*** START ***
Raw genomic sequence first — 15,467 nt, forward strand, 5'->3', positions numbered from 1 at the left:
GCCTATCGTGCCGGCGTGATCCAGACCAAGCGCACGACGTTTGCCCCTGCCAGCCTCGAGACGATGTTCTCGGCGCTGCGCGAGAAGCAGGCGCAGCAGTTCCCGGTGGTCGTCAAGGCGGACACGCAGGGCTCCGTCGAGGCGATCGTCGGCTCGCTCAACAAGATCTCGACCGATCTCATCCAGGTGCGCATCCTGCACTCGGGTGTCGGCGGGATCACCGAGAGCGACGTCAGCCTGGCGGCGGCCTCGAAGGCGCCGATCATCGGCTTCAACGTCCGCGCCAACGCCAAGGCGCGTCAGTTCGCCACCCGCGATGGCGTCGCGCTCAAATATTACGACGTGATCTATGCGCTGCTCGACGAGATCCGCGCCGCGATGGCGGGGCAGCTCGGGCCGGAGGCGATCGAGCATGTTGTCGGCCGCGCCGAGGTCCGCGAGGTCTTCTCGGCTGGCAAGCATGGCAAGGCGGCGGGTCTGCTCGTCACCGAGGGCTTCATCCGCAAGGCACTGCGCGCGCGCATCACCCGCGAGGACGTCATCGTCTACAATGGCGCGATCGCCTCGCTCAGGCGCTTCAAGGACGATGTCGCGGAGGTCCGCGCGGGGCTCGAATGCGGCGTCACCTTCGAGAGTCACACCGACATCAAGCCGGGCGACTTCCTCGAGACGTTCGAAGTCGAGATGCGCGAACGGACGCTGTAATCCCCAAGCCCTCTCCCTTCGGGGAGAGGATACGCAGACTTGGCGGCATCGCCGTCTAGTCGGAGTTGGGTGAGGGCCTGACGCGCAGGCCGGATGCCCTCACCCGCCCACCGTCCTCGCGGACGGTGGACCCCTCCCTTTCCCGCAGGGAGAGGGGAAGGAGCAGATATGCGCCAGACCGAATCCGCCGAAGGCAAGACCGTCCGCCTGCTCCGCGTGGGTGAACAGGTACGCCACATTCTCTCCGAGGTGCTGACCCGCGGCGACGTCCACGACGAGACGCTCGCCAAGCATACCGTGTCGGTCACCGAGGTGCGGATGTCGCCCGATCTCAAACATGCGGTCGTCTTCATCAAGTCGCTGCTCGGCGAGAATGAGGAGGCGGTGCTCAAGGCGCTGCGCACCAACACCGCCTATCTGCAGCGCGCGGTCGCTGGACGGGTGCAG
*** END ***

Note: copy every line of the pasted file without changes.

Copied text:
Raw genomic sequence first — 15,467 nt, forward strand, 5'->3', positions numbered from 1 at the left:
GCCTATCGTGCCGGCGTGATCCAGACCAAGCGCACGACGTTTGCCCCTGCCAGCCTCGAGACGATGTTCTCGGCGCTGCGCGAGAAGCAGGCGCAGCAGTTCCCGGTGGTCGTCAAGGCGGACACGCAGGGCTCCGTCGAGGCGATCGTCGGCTCGCTCAACAAGATCTCGACCGATCTCATCCAGGTGCGCATCCTGCACTCGGGTGTCGGCGGGATCACCGAGAGCGACGTCAGCCTGGCGGCGGCCTCGAAGGCGCCGATCATCGGCTTCAACGTCCGCGCCAACGCCAAGGCGCGTCAGTTCGCCACCCGCGATGGCGTCGCGCTCAAATATTACGACGTGATCTATGCGCTGCTCGACGAGATCCGCGCCGCGATGGCGGGGCAGCTCGGGCCGGAGGCGATCGAGCATGTTGTCGGCCGCGCCGAGGTCCGCGAGGTCTTCTCGGCTGGCAAGCATGGCAAGGCGGCGGGTCTGCTCGTCACCGAGGGCTTCATCCGCAAGGCACTGCGCGCGCGCATCACCCGCGAGGACGTCATCGTCTACAATGGCGCGATCGCCTCGCTCAGGCGCTTCAAGGACGATGTCGCGGAGGTCCGCGCGGGGCTCGAATGCGGCGTCACCTTCGAGAGTCACACCGACATCAAGCCGGGCGACTTCCTCGAGACGTTCGAAGTCGAGATGCGCGAACGGACGCTGTAATCCCCAAGCCCTCTCCCTTCGGGGAGAGGATACGCAGACTTGGCGGCATCGCCGTCTAGTCGGAGTTGGGTGAGGGCCTGACGCGCAGGCCGGATGCCCTCACCCGCCCACCGTCCTCGCGGACGGTGGACCCCTCCCTTTCCCGCAGGGAGAGGGGAAGGAGCAGATATGCGCCAGACCGAATCCGCCGAAGGCAAGACCGTCCGCCTGCTCCGCGTGGGTGAACAGGTACGCCACATTCTCTCCGAGGTGCTGACCCGCGGCGACGTCCACGACGAGACGCTCGCCAAGCATACCGTGTCGGTCACCGAGGTGCGGATGTCGCCCGATCTCAAACATGCGGTCGTCTTCATCAAGTCGCTGCTCGGCGAGAATGAGGAGGCGGTGCTCAAGGCGCTGCGCACCAACACCGCCTATCTGCAGCGCGCGGTCGCTGGACGGGTGCAG